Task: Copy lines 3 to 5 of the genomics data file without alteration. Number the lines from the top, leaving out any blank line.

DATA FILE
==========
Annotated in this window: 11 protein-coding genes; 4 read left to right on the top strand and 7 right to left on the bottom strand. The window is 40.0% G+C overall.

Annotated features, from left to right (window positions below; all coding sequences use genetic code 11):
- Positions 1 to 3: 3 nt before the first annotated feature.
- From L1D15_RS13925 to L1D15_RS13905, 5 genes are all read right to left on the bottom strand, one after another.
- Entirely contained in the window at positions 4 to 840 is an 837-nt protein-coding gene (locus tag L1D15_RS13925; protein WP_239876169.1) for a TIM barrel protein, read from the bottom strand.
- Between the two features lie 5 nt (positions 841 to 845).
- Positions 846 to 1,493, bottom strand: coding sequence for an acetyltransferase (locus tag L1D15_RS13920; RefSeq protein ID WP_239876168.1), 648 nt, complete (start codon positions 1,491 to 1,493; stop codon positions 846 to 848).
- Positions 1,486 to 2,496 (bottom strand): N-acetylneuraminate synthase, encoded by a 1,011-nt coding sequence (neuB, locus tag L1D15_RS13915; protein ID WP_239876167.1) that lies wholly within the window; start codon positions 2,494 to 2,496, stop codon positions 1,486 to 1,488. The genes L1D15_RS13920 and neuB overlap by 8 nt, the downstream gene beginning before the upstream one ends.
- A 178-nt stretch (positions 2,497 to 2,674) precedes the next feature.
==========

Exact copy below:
- Positions 1 to 3: 3 nt before the first annotated feature.
- From L1D15_RS13925 to L1D15_RS13905, 5 genes are all read right to left on the bottom strand, one after another.
- Entirely contained in the window at positions 4 to 840 is an 837-nt protein-coding gene (locus tag L1D15_RS13925; protein WP_239876169.1) for a TIM barrel protein, read from the bottom strand.